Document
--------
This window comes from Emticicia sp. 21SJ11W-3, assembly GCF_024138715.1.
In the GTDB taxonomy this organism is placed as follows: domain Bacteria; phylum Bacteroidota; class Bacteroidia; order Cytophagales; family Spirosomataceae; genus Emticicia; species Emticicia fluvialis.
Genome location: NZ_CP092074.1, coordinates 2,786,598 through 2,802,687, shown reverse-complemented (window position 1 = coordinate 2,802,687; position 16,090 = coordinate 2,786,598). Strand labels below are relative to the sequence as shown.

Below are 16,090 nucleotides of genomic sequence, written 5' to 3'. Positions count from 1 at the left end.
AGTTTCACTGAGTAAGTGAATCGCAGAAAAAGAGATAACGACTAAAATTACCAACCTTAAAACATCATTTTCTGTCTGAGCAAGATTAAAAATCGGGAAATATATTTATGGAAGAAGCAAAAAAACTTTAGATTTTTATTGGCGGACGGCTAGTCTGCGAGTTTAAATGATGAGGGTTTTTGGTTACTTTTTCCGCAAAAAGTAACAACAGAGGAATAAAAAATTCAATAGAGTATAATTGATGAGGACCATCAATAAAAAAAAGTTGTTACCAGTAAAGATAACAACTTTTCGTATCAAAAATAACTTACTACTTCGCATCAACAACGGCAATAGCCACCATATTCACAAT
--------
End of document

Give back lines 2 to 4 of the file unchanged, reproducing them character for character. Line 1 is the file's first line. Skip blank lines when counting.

In the GTDB taxonomy this organism is placed as follows: domain Bacteria; phylum Bacteroidota; class Bacteroidia; order Cytophagales; family Spirosomataceae; genus Emticicia; species Emticicia fluvialis.
Genome location: NZ_CP092074.1, coordinates 2,786,598 through 2,802,687, shown reverse-complemented (window position 1 = coordinate 2,802,687; position 16,090 = coordinate 2,786,598). Strand labels below are relative to the sequence as shown.

Below are 16,090 nucleotides of genomic sequence, written 5' to 3'. Positions count from 1 at the left end.